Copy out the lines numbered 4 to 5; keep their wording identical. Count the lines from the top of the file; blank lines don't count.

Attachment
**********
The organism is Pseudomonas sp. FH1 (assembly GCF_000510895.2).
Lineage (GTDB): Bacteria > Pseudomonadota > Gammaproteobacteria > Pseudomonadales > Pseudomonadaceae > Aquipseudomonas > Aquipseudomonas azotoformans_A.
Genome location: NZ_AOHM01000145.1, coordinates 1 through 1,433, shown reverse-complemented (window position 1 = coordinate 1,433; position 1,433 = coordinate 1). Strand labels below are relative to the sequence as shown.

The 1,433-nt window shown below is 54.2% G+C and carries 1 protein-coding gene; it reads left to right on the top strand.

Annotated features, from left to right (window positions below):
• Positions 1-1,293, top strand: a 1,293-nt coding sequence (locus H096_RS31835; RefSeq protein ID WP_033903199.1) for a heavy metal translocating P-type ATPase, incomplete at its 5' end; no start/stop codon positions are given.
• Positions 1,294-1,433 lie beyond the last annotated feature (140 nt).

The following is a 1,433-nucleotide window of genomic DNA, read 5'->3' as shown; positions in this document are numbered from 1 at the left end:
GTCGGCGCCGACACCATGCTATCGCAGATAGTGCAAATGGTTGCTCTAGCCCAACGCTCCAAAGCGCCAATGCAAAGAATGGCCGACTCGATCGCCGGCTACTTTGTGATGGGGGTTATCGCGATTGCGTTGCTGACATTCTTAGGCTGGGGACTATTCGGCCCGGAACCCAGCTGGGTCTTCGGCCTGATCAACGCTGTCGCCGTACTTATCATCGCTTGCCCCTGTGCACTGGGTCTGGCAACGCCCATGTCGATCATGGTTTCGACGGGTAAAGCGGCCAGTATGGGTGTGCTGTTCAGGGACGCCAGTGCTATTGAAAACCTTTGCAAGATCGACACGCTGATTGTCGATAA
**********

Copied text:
The 1,433-nt window shown below is 54.2% G+C and carries 1 protein-coding gene; it reads left to right on the top strand.

Annotated features, from left to right (window positions below):